Rice stubble burning not only leads to air pollution, it also deteriorates soil quality and affects the quality of agricultural produce.
As the total annual production of rice increases, Thais must find a sustainable way of disposing of the residue left over after the harvest. At present, it is burned in the open fields where it fell. This is not a good way to dispose of it as it causes a huge amount of air pollution. A survey currently underway is looking at the possibility of using it as a source for energy production in a controlled manner.
Rice straw has a high enough calorific value but is not perfectly suited for commercial use. The most feasible option for energy conversion is co-firing combustion with coal. Analysis shows that while off-site utilisation of rice straw is energetically feasible, the main barriers are currently that it is largely uneconomical.
Air pollution may cause irritation of the eyes, throat and lungs if you live in areas with high air pollution you may have suffered from stinging eyes, coughing and tightness in the chest.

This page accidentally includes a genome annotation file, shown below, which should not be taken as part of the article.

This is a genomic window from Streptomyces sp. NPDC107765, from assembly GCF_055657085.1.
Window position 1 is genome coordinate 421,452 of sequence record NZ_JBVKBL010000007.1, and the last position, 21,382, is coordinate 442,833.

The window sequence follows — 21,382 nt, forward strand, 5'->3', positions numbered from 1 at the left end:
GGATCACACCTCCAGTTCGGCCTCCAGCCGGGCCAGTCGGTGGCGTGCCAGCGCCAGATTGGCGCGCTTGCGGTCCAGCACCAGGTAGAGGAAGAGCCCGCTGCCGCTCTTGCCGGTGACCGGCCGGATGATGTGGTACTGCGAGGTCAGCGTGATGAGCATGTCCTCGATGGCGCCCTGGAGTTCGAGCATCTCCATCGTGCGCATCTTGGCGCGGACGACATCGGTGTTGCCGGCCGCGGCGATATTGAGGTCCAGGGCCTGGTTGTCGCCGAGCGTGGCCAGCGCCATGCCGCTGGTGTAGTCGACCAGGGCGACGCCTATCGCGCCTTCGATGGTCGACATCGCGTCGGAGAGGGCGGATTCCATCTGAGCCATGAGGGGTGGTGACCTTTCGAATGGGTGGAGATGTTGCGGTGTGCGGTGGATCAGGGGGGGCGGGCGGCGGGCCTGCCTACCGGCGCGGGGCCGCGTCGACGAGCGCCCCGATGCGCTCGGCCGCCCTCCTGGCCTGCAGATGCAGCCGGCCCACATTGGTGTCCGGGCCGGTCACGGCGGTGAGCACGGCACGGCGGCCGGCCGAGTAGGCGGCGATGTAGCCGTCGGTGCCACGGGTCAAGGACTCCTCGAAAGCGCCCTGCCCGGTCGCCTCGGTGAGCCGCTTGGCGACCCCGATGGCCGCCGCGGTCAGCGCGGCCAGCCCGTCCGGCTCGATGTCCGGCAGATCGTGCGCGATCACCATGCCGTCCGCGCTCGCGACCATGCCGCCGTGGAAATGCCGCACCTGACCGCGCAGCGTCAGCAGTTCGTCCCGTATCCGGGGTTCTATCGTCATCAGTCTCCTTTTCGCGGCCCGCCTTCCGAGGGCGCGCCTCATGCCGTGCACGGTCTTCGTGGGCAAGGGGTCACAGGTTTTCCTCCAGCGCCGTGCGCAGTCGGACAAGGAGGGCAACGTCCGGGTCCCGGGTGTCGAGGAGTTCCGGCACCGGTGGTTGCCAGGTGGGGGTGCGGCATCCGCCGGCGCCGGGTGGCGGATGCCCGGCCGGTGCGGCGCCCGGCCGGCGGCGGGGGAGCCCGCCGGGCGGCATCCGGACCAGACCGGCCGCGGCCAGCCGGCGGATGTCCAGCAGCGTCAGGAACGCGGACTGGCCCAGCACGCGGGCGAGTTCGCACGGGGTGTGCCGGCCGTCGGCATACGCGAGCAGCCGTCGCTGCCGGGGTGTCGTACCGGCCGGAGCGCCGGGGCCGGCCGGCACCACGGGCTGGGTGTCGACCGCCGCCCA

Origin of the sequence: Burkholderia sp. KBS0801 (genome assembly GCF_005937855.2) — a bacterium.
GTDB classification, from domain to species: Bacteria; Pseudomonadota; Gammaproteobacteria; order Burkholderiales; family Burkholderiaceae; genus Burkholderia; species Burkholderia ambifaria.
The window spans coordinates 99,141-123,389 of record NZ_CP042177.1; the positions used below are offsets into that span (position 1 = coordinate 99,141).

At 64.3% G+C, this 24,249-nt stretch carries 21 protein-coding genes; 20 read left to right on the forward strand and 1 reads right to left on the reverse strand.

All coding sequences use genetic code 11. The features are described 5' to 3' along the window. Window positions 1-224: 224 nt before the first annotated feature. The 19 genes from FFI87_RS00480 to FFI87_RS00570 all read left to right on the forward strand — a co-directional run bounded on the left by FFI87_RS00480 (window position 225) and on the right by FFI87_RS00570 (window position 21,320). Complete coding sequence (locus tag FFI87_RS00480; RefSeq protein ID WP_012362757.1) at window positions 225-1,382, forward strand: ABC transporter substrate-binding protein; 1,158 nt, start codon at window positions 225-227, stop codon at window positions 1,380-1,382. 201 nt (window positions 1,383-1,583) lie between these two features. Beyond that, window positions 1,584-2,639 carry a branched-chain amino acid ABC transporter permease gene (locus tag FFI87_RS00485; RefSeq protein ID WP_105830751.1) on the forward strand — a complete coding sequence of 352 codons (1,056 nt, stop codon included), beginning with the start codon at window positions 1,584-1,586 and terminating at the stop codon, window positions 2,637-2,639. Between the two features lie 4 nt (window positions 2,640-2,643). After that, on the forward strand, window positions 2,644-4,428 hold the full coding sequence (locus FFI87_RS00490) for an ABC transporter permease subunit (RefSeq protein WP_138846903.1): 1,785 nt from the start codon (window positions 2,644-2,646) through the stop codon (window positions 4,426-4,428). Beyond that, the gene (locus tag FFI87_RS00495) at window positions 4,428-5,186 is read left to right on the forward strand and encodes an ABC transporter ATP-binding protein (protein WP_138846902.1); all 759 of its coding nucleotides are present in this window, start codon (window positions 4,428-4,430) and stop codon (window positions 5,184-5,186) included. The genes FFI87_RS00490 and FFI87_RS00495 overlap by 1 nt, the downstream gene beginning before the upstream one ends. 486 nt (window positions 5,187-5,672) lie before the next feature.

Over the past 30 years, studies have shown that air pollution has resulted in a number of serious health problems, including asthma-related respiratory disease or lung function disorders. Diseases related to the heart and blood vessels premature birth or even death. In addition, the latest World Health Organisation has revealed that outside air pollution is a substance that can cause cancer as well.
The air quality index of Thailand is divided into five levels and is colour-coded. The air quality index that is considered normal is 100. If higher, it means that air pollution concentration is quite high or very high. The measurement criteria are as follows: 0-50 uses blue to symbolize the air quality is good. And has no effect on health. 51-100 uses green as a symbol, meaning the air quality is moderate and, again, has no effect on health. 101-200 has a yellow as a symbol of air quality and it does have an effect on health. Respiratory disease patients should avoid exercising outside and children and the elderly should not participate in outdoor activities. 201-300 uses orange as a symbol, meaning air quality can have a huge impact on health. More than 300 uses red as a symbol, meaning the air quality is dangerous.